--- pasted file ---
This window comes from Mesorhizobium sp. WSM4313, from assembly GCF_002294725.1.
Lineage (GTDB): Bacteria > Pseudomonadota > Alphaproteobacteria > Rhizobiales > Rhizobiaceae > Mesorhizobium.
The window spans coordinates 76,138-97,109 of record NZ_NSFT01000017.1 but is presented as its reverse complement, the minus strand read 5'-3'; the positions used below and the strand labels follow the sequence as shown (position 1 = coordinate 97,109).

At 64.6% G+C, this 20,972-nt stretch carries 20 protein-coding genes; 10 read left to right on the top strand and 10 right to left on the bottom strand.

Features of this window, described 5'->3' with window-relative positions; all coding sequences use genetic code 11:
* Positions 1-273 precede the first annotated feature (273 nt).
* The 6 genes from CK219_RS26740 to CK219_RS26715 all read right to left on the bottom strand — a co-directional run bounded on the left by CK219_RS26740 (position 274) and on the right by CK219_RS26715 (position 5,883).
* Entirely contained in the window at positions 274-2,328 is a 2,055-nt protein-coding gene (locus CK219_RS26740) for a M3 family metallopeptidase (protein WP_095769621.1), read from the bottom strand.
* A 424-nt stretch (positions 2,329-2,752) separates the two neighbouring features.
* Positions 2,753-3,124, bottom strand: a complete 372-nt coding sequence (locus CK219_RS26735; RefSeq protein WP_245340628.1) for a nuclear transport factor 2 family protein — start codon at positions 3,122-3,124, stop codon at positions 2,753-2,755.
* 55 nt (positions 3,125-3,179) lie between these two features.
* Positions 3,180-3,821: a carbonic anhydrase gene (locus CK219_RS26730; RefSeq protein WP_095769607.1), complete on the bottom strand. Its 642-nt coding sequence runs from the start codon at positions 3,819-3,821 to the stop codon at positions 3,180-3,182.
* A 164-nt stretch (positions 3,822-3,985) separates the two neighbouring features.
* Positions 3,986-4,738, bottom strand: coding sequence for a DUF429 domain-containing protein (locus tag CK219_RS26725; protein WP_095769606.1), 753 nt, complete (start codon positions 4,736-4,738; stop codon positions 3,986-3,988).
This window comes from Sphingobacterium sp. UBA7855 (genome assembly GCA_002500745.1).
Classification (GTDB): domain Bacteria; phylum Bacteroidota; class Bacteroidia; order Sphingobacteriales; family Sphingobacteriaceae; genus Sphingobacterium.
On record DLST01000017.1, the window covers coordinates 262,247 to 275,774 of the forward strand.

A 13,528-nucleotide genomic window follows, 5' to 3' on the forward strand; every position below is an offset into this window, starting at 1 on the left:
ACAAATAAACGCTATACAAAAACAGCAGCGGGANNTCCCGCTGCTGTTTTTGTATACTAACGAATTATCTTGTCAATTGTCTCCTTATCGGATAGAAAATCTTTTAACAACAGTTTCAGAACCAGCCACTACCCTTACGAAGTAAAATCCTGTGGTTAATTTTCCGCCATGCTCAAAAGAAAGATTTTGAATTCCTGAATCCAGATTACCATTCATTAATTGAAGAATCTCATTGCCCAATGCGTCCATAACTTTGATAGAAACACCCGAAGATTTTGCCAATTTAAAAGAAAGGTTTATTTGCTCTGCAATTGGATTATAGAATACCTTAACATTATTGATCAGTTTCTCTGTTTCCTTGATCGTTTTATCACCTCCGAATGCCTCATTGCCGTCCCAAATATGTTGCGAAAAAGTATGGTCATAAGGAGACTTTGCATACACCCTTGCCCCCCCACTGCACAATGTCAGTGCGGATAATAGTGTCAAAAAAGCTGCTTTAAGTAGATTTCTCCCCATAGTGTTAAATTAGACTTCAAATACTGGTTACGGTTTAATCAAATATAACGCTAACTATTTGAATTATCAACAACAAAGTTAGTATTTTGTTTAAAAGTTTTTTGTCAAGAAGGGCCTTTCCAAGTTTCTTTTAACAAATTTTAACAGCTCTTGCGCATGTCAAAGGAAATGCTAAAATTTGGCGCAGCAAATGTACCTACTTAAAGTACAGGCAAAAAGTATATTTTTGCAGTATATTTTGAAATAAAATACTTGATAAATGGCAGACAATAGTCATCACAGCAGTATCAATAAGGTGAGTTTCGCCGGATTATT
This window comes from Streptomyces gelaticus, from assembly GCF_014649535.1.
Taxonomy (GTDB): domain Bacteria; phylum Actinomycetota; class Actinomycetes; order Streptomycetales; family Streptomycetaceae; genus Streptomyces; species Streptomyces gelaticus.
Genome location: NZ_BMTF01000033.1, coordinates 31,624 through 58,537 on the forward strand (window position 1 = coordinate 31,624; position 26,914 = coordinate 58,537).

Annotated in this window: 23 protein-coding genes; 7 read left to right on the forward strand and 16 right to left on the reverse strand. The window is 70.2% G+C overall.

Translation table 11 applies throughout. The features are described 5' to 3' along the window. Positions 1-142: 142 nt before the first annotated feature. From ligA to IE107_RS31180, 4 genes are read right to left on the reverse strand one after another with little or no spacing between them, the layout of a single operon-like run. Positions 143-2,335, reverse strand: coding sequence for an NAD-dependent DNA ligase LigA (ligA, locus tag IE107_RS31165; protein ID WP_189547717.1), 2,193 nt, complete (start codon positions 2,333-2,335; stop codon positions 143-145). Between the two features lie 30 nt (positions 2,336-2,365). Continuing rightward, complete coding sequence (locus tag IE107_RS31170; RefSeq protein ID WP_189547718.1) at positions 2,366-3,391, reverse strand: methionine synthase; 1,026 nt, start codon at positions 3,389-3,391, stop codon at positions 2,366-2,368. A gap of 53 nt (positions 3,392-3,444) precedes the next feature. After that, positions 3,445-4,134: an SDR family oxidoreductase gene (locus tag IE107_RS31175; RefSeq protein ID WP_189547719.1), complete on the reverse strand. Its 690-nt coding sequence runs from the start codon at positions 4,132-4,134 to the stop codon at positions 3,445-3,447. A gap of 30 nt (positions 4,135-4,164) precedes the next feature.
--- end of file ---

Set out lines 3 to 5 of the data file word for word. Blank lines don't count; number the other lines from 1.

The window spans coordinates 76,138-97,109 of record NZ_NSFT01000017.1 but is presented as its reverse complement, the minus strand read 5'-3'; the positions used below and the strand labels follow the sequence as shown (position 1 = coordinate 97,109).

At 64.6% G+C, this 20,972-nt stretch carries 20 protein-coding genes; 10 read left to right on the top strand and 10 right to left on the bottom strand.

Features of this window, described 5'->3' with window-relative positions; all coding sequences use genetic code 11: